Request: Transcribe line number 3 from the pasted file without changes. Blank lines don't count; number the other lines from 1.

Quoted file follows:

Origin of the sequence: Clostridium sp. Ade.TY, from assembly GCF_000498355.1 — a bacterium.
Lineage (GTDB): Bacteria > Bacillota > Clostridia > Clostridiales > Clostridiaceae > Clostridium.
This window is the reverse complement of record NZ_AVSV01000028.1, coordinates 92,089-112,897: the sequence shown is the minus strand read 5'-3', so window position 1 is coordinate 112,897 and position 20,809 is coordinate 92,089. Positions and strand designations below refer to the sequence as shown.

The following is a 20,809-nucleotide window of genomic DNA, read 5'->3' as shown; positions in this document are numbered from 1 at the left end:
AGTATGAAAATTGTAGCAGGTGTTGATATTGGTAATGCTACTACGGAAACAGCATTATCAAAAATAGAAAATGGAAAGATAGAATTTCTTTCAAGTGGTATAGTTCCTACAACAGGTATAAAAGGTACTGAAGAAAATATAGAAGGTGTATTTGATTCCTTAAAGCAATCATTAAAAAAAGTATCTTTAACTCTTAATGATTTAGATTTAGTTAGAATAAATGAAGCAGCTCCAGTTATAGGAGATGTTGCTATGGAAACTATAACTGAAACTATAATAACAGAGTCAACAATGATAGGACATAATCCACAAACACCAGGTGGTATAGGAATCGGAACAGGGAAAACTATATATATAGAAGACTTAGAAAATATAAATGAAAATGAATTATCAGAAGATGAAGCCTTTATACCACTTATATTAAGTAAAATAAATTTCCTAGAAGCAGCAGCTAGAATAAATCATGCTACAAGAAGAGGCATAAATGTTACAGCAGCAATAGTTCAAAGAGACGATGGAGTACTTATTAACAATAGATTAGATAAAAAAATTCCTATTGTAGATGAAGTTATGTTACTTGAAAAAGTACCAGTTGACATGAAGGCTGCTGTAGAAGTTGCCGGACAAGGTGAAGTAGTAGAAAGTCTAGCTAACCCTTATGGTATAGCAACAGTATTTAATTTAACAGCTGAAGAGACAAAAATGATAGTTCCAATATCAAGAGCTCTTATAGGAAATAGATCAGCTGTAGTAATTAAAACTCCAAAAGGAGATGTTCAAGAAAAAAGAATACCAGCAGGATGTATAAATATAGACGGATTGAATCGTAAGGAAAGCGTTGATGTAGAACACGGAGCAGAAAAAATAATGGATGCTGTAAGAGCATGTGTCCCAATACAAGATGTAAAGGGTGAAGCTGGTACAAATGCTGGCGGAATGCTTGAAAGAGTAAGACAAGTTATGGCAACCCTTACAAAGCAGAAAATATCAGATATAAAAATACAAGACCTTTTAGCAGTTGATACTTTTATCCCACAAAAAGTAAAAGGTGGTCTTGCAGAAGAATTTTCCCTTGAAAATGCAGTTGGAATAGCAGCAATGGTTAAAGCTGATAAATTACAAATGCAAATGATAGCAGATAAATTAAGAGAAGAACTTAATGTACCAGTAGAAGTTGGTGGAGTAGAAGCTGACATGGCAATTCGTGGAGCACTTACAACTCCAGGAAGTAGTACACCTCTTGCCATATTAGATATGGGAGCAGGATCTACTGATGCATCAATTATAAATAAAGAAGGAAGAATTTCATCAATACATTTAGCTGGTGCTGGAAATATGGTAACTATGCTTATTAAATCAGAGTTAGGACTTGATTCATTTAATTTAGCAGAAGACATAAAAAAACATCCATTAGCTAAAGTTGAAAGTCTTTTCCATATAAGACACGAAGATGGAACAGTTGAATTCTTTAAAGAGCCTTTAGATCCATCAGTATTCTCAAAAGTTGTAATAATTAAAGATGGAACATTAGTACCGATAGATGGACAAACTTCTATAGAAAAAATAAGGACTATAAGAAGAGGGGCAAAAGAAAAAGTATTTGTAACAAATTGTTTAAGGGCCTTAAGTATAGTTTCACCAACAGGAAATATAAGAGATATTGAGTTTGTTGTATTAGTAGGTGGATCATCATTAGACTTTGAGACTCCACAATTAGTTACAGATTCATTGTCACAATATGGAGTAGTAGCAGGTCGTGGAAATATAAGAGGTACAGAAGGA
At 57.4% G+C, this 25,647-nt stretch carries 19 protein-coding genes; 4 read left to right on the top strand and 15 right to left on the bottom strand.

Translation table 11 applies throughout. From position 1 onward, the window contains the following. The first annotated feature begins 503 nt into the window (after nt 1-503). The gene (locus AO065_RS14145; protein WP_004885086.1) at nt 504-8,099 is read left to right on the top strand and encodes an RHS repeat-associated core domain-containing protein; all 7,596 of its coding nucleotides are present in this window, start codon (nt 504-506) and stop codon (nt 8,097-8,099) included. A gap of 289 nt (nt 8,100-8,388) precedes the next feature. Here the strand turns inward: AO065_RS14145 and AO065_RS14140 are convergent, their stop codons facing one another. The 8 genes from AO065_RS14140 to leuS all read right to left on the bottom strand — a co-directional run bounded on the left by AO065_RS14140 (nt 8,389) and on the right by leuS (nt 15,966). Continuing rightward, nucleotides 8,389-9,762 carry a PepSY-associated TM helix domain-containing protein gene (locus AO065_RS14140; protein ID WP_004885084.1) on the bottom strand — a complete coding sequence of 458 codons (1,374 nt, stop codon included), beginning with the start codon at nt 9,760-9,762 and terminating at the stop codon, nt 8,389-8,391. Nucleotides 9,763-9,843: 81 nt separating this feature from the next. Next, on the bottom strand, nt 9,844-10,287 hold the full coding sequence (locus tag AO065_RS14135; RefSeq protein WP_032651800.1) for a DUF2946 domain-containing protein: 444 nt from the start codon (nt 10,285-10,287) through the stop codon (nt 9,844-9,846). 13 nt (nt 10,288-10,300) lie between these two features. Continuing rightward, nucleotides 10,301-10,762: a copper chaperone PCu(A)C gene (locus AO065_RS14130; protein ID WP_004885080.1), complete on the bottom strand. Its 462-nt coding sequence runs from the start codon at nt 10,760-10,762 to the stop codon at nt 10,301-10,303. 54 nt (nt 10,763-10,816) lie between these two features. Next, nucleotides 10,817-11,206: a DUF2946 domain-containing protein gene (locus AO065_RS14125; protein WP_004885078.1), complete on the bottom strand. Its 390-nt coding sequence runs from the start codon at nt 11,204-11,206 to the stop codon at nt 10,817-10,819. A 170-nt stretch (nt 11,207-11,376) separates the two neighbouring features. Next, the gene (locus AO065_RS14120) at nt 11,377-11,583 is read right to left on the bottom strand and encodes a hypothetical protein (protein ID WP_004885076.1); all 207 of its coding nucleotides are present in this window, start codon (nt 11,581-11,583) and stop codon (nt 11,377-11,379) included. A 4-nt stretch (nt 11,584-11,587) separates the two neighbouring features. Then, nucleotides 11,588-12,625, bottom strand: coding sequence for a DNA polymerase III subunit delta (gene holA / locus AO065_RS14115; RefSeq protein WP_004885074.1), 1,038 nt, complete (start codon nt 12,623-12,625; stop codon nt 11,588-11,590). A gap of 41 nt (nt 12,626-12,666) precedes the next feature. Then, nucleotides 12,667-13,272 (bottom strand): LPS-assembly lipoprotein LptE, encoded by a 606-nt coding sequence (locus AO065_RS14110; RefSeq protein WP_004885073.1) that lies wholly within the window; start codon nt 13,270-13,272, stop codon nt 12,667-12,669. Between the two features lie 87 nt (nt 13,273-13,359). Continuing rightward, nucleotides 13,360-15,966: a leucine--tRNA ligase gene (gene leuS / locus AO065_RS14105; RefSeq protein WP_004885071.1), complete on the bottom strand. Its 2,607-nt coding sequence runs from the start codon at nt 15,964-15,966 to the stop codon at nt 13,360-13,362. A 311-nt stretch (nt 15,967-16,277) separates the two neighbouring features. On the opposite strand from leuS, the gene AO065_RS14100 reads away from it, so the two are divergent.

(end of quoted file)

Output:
This window is the reverse complement of record NZ_AVSV01000028.1, coordinates 92,089-112,897: the sequence shown is the minus strand read 5'-3', so window position 1 is coordinate 112,897 and position 20,809 is coordinate 92,089. Positions and strand designations below refer to the sequence as shown.